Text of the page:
Leading Through Innovation

Center for Responsible Business Launches Student-Managed Socially Responsible Investment Fund

Center for Responsible Business Launches Student-Managed Socially Responsible Investment Fund

Haas School graduate students keenly interested in social responsibility and finance now have the unique opportunity to blend the two fields through a new student-managed investment fund.

We expect this experience to train students for careers in both traditional investing as well as socially responsible investing.

In fall 2007, the first team of Berkeley MBA and Master's of Financial Engineering students began managing the new Haas Socially Responsible Investment (HSRI) Fund. The investment philosophy for the fund, which began trading this past May, is to achieve a balance between financial and social and environmental performance.

"To our knowledge this is the first socially responsible investment fund at a leading US business school," says Kellie McElhaney, adjunct professor and executive director of the Haas School's Center for Responsible Business. "We expect this experience to train students for careers in both traditional investing as well as socially responsible investing. We also hope that our students will take their new-found skills to traditional Wall Street firms and raise awareness about social responsibility issues from inside the companies."

New Social Investing Course

To gain some theoretical footing in this kind of investing, students managing the fund are required to enroll in an elective on socially responsible investing techniques, also offered by Haas for the first time in fall 2007.

A group of students will be chosen by a special committee each year to make investment decisions for the HSRI Fund's portfolio, taking on fund manager and portfolio analyst roles. The number of students who participate is expected to increase from five to ten as the fund grows.

The students determine detailed socially responsible investment criteria, with a focus on companies using sustainability principles as a core part of their business strategies, practices and investments. An investment advisory committee and Haas School faculty advisory committee provides guidance to the students.

In addition to the learning opportunities this fund provides, the center expects that the investment data to be gathered by the fund will help advance the methodology and the understanding of how well socially responsible investment funds can perform.

Student Experience

Students on the first team had a wide variety of backgrounds, from nonprofit experience in Africa to working in the stock market.

HSRI Fund team member Mike Pearce, MBA 08, brought six years of experience working in investment banking at UBS in New York and London to the fund. He came to Haas with an interest in socially responsible investing and then worked over his first summer in the program for Pacific Community Ventures, a private equity firm with a social mission.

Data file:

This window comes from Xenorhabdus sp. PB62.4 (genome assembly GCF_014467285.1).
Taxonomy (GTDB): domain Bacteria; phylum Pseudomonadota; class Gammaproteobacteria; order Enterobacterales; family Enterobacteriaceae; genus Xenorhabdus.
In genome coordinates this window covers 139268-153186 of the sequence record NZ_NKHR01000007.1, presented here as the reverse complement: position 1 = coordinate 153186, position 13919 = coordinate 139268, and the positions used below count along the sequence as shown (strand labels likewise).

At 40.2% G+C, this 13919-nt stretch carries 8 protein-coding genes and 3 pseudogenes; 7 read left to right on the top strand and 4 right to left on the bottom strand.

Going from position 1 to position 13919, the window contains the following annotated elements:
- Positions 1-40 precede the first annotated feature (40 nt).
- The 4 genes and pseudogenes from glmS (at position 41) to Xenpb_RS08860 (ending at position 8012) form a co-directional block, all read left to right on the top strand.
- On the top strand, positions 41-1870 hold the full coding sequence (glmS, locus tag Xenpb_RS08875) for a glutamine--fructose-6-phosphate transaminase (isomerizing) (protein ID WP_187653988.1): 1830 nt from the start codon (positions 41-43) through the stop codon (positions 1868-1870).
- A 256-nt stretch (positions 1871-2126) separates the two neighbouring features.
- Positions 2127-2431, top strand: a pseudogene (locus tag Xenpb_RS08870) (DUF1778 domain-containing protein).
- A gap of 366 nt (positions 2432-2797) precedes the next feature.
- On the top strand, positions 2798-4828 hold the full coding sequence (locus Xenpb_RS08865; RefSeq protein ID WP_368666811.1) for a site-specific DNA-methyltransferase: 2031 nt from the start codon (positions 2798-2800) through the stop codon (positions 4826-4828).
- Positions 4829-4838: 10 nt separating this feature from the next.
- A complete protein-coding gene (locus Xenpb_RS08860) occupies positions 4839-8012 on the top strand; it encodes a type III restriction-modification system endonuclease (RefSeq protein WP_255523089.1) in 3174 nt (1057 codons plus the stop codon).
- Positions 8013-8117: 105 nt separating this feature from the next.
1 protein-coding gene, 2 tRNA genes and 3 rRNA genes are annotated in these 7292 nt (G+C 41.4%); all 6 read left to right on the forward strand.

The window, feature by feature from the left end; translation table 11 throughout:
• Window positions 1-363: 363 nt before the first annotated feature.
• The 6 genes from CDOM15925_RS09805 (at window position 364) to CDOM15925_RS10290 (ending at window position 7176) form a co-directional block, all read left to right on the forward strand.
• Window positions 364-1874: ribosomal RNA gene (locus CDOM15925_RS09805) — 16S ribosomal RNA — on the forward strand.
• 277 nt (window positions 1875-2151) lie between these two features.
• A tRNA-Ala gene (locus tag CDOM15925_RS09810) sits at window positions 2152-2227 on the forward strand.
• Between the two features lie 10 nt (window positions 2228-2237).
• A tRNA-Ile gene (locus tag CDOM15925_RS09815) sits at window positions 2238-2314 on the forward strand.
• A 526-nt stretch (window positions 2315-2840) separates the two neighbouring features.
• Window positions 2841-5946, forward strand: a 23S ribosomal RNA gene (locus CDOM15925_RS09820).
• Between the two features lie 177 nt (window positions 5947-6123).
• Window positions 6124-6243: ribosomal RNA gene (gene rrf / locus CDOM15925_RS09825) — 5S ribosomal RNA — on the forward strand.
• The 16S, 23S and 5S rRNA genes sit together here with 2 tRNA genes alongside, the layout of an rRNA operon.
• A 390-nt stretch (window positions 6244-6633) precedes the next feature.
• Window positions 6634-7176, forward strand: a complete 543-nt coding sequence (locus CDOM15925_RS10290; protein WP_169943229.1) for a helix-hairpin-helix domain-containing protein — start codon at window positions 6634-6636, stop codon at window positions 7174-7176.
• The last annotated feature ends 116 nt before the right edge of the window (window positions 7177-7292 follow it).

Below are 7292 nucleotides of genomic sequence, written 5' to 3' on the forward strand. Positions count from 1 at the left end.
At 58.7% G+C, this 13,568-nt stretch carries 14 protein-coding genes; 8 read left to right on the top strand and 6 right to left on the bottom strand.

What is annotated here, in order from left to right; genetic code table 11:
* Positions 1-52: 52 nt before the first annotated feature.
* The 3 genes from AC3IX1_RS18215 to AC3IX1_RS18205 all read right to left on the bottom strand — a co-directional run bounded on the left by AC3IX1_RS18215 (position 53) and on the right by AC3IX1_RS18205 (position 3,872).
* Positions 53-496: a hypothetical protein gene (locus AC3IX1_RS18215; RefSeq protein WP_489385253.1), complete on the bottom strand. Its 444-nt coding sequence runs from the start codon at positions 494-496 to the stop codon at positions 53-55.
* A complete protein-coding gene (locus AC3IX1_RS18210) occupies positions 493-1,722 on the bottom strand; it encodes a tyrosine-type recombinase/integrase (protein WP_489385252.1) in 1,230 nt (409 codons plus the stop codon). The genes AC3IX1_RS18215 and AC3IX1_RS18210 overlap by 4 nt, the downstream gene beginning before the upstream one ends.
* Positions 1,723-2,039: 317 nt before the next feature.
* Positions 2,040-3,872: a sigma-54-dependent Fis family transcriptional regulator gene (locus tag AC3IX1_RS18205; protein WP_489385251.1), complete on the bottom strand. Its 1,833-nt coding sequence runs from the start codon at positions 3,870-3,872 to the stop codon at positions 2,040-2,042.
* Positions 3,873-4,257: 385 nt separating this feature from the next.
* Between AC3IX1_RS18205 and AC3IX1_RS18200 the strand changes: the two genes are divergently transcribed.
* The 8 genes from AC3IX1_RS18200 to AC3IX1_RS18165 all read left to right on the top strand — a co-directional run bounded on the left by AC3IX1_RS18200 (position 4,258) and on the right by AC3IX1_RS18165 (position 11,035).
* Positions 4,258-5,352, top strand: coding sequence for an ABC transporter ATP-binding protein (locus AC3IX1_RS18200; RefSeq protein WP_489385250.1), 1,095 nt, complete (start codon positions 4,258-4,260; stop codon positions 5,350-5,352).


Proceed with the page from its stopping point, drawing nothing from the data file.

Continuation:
"I saw how social investing could have a powerful impact on communities," says Pearce. "I wanted to do something similar in my career – investing that includes a meaningful social component."

He saw the HSRI Fund as a way to broaden his experience with hands-on work in the public stock markets. "Not only did we get to apply theory to practice, but the more we had done in school working in the real world, the better prepared we were for our post-MBA careers," says Pearce, now an investment consultant with Cambridge Associates, which provides investment consulting advice primarily to nonprofit institutions, as well as to select private clients.

Seeding the Fund

The fund came about thanks to generous gifts from Haas alumnus Charlie Michael, BS 78; his wife, Doris; and Haas alumnus Al Johnson, BS 62 and MBA 69; and his wife, Marguerite. Michaels, who donated $250,000 to start the fund, serves as the president of Sierra Global Management, an investment management firm in New York City.

McElhaney and the Michaels came up with the idea for the HSRI Fund at the Social Performance Metrics Conference, an event on metrics for corporate social responsibility that was held at Haas in April 2005.

"Doris and I were most gratified to seed the HSRI Fund, as it gives students a chance to apply their understanding of corporate social responsibility to real investment decisions," Charlie Michaels says. "The fund, and hence Haas, will also capitalize on the attractive returns coming from investments in companies that are socially responsible and have strong financial characteristics."

The Johnsons provided $1 million to enable the HSRI Fund to begin trading. Al Johnson is a former member of the Business School Campaign Executive Committee, is involved with the North California Leadership Gifts Committee, served six years on the Library Advisory Board, and is currently a trustee on the UCB Foundation. Marguerite Johnson, who earned a bachelor's degree in social welfare in 1960, is a longtime member of the School of Social Welfare Community Partnership Board.

"The Haas Socially Responsible Investment Fund struck me as a very interesting approach to investing because it's not just about the bottom line," says Al Johnson, a general partner with WTI Ventures in Menlo Park, Calif. "The fund also looks at companies' social responsibility in addition to financial characteristics. In many respects, the fund combines Marguerite's passion for social welfare and my passion for business."

Haas School Dean Tom Campbell says: "We are tremendously grateful to the Michaels and the Johnsons for giving our school this opportunity to do something innovative that adds to our students' experience with investing for both social and financial value."

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